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Accumulation of inactive p53 protein in oral squamous cell carcinoma: stabilization by protein interaction

Authors

  • Geo Francis,

    1. Laboratory of Cell Cycle Regulation & Molecular Oncology, Division of Cancer Research, Regional Cancer Centre, Thiruvananthapuram, Kerala, India
    Current affiliation:
    1. Division of Molecular Oncology, Malabar Cancer Centre, Thalassery, Kerala, India
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    • These authors contributed equally to this study.
  • U Dileep Kumar,

    1. Laboratory of Cell Cycle Regulation & Molecular Oncology, Division of Cancer Research, Regional Cancer Centre, Thiruvananthapuram, Kerala, India
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    • These authors contributed equally to this study.
  • KR Nalinakumari,

    1. Division of Dental Surgery, Regional Cancer Centre, Thiruvananthapuram, Kerala, India
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  • K Jayasree,

    1. Division of Pathology, Regional Cancer Centre, Thiruvananthapuram, Kerala, India
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  • S Kannan

    Corresponding author
    • Laboratory of Cell Cycle Regulation & Molecular Oncology, Division of Cancer Research, Regional Cancer Centre, Thiruvananthapuram, Kerala, India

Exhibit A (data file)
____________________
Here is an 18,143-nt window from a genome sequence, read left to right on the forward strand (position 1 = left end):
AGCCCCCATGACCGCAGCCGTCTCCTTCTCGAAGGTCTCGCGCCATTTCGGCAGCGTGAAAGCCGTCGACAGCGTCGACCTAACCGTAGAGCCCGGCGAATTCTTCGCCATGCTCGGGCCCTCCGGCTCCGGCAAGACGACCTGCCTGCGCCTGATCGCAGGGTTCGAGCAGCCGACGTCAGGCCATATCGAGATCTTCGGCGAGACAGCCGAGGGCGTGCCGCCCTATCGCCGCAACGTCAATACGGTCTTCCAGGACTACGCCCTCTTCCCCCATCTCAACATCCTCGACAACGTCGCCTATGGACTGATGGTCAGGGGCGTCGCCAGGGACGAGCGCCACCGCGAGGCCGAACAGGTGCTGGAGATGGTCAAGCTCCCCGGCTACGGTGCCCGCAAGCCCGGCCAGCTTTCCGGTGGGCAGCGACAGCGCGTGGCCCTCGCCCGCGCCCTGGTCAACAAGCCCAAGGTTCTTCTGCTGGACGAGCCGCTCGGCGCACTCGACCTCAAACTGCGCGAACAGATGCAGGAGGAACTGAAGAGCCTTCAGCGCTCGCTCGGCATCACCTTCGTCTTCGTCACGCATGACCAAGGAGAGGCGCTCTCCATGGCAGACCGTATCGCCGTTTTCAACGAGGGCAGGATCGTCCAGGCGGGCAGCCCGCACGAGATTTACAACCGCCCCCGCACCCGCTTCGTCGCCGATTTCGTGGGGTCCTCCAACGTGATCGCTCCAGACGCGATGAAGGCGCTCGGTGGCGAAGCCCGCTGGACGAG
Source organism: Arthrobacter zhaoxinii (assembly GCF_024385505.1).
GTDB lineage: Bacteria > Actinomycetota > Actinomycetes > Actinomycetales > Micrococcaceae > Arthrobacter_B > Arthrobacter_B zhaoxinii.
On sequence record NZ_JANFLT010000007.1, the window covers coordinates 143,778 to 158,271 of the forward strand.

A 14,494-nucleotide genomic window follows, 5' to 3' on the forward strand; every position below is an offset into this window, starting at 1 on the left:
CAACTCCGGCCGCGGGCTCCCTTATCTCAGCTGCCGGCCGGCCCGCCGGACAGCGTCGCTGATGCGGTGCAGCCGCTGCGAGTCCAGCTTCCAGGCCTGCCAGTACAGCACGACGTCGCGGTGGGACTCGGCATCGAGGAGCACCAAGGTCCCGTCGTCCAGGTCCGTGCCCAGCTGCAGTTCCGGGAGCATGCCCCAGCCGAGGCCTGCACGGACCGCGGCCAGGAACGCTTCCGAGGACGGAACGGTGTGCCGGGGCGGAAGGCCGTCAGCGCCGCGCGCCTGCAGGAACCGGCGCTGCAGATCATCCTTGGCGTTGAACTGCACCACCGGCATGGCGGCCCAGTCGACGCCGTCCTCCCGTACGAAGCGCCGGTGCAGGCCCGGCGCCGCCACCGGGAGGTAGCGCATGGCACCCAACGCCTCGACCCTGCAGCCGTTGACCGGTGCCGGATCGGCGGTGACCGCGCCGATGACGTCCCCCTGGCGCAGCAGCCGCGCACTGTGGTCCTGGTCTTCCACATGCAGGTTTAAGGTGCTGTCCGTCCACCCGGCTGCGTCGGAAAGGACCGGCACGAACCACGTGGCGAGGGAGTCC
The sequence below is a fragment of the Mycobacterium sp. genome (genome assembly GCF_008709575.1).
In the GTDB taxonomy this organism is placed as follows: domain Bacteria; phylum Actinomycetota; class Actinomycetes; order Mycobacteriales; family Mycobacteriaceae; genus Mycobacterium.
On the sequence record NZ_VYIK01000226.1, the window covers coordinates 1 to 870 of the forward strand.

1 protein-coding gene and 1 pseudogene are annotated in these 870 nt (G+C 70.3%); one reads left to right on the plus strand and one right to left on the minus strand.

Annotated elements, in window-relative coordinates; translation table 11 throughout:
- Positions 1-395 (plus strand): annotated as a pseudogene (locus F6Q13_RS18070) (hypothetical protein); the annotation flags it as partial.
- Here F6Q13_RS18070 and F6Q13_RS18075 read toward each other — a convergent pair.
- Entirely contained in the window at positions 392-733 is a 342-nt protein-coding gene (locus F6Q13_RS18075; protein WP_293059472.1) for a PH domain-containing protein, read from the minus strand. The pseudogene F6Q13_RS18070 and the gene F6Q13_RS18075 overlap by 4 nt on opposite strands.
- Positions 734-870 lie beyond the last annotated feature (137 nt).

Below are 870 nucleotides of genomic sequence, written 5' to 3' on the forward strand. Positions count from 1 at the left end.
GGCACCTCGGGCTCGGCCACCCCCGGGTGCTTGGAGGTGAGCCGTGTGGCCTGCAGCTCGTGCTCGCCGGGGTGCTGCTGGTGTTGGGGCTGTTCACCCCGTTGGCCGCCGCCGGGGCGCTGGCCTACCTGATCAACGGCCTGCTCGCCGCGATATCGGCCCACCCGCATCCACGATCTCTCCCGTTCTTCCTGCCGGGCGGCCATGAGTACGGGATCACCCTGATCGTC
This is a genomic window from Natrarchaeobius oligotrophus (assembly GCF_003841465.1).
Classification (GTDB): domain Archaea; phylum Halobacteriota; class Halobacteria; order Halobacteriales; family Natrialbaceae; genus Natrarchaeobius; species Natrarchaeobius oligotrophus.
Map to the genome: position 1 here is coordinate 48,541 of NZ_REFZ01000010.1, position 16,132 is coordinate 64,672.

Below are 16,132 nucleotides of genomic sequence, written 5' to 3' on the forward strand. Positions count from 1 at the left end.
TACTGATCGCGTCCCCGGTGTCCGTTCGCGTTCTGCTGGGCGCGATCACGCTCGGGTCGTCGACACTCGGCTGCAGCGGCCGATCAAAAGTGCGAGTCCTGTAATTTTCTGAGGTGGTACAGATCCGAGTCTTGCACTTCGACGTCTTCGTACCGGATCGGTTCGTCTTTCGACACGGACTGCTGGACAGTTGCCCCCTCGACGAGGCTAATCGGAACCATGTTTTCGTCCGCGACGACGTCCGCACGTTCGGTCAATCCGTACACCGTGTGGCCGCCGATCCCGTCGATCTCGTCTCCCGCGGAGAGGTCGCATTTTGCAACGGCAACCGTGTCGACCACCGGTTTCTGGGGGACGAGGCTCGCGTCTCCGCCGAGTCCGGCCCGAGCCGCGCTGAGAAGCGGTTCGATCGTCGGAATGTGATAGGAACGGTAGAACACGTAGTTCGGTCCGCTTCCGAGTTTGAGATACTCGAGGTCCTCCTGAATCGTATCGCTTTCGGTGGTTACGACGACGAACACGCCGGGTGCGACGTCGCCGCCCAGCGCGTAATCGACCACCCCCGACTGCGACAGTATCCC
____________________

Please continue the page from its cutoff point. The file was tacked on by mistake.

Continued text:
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Dr S. Kannan, Laboratory of Cell Cycle Regulation & Molecular Oncology, Division of Cancer Research, Regional Cancer Centre, Thiruvananthapuram 695 011, India.

Telefax: +91–471–2447454

E-mail: kannan@rcctvm.org

Abstract

Our previous study showed that p53 protein is accumulated in >60% of cases of oral squamous cell carcinoma (OSCC) and its overexpression is related to poor prognosis. However, the mechanism behind this is still elusive. The present study attempts to dissect p53 alterations at various levels from gene to function in tumor biopsies to understand whether molecular alterations have any relationship with the accumulation of p53 protein in OSCC. Protein-stabilizing mutations were observed in only 13.8% of the samples. Neither p53 polymorphisms nor human papillomavirus (HPV) infection (<2%) has any major role in augmented expression of p53 protein. Analysis of the p53 transcript demonstrated that alteration in the level of p53 mRNA (10%) is not the major mechanistic cause for accumulation of p53 protein, and p21 transcript status showed that the overexpressed p53 protein is functionally inactive. Immunoprecipitation studies demonstrated that the known interactors of p53, such as MDM2 and HSP70, have no significant role in stabilizing p53 and the significant presence of some unknown interactors, sequestering p53, and leading to the aberrant accumulation of p53. Our study suggests that overexpression of inactive p53 protein could be manifested as a result of sequestering from degradation by an unknown interacting protein rather than by gene or transcript level of alteration.

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